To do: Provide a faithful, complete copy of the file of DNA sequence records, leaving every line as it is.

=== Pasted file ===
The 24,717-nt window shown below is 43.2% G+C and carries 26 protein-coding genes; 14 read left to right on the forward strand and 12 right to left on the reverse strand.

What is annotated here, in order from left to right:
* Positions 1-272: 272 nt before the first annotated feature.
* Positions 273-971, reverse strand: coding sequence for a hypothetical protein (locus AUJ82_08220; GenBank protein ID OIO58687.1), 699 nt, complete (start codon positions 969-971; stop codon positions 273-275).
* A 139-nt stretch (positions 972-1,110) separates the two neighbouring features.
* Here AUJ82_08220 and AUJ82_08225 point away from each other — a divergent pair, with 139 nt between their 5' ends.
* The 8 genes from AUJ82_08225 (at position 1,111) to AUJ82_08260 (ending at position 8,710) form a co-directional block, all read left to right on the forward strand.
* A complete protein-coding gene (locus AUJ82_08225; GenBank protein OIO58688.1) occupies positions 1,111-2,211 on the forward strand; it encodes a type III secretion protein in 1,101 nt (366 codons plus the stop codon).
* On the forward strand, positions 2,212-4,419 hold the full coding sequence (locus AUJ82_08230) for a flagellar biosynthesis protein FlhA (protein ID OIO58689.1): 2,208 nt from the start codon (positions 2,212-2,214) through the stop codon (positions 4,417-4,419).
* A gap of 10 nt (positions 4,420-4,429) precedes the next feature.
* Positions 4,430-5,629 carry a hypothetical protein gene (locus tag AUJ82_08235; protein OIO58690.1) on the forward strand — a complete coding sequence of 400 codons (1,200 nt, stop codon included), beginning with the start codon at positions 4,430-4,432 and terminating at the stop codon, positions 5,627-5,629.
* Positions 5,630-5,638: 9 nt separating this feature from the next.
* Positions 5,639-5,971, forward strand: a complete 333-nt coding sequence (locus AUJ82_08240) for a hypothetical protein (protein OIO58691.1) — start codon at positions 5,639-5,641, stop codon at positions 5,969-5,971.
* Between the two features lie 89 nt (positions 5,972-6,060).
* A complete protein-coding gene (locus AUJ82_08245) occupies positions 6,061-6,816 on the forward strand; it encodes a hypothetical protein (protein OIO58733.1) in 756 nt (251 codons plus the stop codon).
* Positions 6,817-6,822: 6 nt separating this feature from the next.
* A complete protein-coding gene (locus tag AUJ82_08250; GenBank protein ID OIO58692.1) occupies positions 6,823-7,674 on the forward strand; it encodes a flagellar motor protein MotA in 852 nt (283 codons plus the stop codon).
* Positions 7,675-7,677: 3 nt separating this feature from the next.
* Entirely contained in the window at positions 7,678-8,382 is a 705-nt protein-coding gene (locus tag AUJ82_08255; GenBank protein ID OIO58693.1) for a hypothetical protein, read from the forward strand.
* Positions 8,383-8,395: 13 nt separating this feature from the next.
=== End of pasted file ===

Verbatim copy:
The 24,717-nt window shown below is 43.2% G+C and carries 26 protein-coding genes; 14 read left to right on the forward strand and 12 right to left on the reverse strand.

What is annotated here, in order from left to right:
* Positions 1-272: 272 nt before the first annotated feature.
* Positions 273-971, reverse strand: coding sequence for a hypothetical protein (locus AUJ82_08220; GenBank protein ID OIO58687.1), 699 nt, complete (start codon positions 969-971; stop codon positions 273-275).
* A 139-nt stretch (positions 972-1,110) separates the two neighbouring features.
* Here AUJ82_08220 and AUJ82_08225 point away from each other — a divergent pair, with 139 nt between their 5' ends.
* The 8 genes from AUJ82_08225 (at position 1,111) to AUJ82_08260 (ending at position 8,710) form a co-directional block, all read left to right on the forward strand.
* A complete protein-coding gene (locus AUJ82_08225; GenBank protein OIO58688.1) occupies positions 1,111-2,211 on the forward strand; it encodes a type III secretion protein in 1,101 nt (366 codons plus the stop codon).
* On the forward strand, positions 2,212-4,419 hold the full coding sequence (locus AUJ82_08230) for a flagellar biosynthesis protein FlhA (protein ID OIO58689.1): 2,208 nt from the start codon (positions 2,212-2,214) through the stop codon (positions 4,417-4,419).
* A gap of 10 nt (positions 4,420-4,429) precedes the next feature.
* Positions 4,430-5,629 carry a hypothetical protein gene (locus tag AUJ82_08235; protein OIO58690.1) on the forward strand — a complete coding sequence of 400 codons (1,200 nt, stop codon included), beginning with the start codon at positions 4,430-4,432 and terminating at the stop codon, positions 5,627-5,629.
* Positions 5,630-5,638: 9 nt separating this feature from the next.
* Positions 5,639-5,971, forward strand: a complete 333-nt coding sequence (locus AUJ82_08240) for a hypothetical protein (protein OIO58691.1) — start codon at positions 5,639-5,641, stop codon at positions 5,969-5,971.
* Between the two features lie 89 nt (positions 5,972-6,060).
* A complete protein-coding gene (locus AUJ82_08245) occupies positions 6,061-6,816 on the forward strand; it encodes a hypothetical protein (protein OIO58733.1) in 756 nt (251 codons plus the stop codon).
* Positions 6,817-6,822: 6 nt separating this feature from the next.
* A complete protein-coding gene (locus tag AUJ82_08250; GenBank protein ID OIO58692.1) occupies positions 6,823-7,674 on the forward strand; it encodes a flagellar motor protein MotA in 852 nt (283 codons plus the stop codon).
* Positions 7,675-7,677: 3 nt separating this feature from the next.
* Entirely contained in the window at positions 7,678-8,382 is a 705-nt protein-coding gene (locus tag AUJ82_08255; GenBank protein ID OIO58693.1) for a hypothetical protein, read from the forward strand.
* Positions 8,383-8,395: 13 nt separating this feature from the next.